At one point I was on a project team that was evaluating whether or not to outsource payment processing and lockbox services. The team was composed of people from six different areas of the company.
For the RFP creation phase of this project, they were going to use a generic in-house template that had been around for half a decade or longer.
It was at this point when I thought about one of my early mentors. The situation I was involved in at that time had to do with a relationship management issue, and for a while he watched me as I analyzed, strategized, hypothesized and otherwise-ized the possible motivations and intents of the other party.
Finally, after I had endured a requisite amount of torture, he said “why don’t you just ask them?”
This was useful advice for the current situation. Professional organizations such as the AFP have RFP templates available for those who were in just the sort of situation we were in. In addition, many of twenty-plus relationship banks had units who provided this kind of service and saw these things on a weekly basis.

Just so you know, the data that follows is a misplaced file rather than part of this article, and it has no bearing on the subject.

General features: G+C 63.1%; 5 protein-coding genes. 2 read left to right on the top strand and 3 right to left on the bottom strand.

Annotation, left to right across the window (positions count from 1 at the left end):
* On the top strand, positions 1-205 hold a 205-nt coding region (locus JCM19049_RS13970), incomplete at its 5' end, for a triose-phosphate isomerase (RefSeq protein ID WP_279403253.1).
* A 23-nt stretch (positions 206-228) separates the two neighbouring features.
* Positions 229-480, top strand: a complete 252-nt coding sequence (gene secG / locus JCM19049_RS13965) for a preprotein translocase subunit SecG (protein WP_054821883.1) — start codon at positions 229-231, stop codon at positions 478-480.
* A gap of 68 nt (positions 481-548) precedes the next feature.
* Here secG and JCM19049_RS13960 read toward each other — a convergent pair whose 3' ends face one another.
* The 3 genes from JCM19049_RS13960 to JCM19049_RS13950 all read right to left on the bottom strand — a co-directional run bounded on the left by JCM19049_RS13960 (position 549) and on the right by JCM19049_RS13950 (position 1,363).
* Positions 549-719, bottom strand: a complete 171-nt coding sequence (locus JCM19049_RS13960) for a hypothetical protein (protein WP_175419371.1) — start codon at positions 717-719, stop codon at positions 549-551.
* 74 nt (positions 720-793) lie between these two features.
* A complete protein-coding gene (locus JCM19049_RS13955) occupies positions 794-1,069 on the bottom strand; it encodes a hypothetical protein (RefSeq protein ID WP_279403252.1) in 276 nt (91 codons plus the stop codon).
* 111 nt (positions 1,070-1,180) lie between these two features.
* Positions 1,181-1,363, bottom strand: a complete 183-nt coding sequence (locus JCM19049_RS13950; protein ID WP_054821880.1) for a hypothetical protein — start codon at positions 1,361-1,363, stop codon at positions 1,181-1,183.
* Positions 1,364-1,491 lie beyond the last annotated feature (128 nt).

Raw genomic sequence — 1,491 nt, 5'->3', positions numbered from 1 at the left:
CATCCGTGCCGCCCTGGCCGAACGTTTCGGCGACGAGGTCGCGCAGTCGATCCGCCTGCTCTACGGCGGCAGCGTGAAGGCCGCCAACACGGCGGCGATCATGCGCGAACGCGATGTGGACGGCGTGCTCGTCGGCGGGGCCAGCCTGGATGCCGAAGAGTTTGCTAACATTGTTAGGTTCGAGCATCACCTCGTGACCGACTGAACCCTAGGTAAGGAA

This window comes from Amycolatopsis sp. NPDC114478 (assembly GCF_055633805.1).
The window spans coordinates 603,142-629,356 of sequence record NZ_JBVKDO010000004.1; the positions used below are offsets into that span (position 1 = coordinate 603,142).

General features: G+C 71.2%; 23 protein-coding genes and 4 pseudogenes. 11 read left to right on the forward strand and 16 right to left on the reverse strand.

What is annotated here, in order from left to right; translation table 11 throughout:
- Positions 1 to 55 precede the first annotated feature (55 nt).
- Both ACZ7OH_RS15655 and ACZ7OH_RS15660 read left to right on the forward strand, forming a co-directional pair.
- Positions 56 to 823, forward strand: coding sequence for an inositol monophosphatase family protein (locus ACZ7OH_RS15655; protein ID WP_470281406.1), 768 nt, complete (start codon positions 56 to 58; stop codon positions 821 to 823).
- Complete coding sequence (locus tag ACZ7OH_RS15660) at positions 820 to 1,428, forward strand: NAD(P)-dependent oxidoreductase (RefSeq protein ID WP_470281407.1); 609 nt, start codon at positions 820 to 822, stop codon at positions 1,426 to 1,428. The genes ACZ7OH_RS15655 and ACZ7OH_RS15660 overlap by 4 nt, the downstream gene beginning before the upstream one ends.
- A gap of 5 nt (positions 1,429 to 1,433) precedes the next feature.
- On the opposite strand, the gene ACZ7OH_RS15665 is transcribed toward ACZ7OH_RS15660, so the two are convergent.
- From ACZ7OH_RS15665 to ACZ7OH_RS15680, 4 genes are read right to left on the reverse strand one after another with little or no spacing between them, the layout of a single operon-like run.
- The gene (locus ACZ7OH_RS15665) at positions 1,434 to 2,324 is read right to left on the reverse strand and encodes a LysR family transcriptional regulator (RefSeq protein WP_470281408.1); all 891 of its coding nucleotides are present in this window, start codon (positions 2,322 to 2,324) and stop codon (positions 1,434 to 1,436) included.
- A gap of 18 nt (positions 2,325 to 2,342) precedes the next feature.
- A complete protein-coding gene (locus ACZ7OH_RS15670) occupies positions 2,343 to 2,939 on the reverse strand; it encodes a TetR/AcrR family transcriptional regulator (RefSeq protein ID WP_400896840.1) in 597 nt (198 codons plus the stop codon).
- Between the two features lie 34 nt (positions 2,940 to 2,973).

So we just asked them – and within a week had six different documents with which to synthesize an RFP acceptable to our widely diverse group and while being credible to the recipients.
In several prior posts we have discussed the need to be different and unique in order to get to a level others have not. So how does just asking others reconcile with that?
In some situations the uniqueness comes about through the particular synthesis that we perform. It is in the addition of one or two ingredients to the basic recipe, not in recreating an entirely new way to bake a cake.
We do not have to re-invent the wheel in order to put it to new uses.
I would love to hear your thoughts about keeping it simple or your stories on this topic if you have them.
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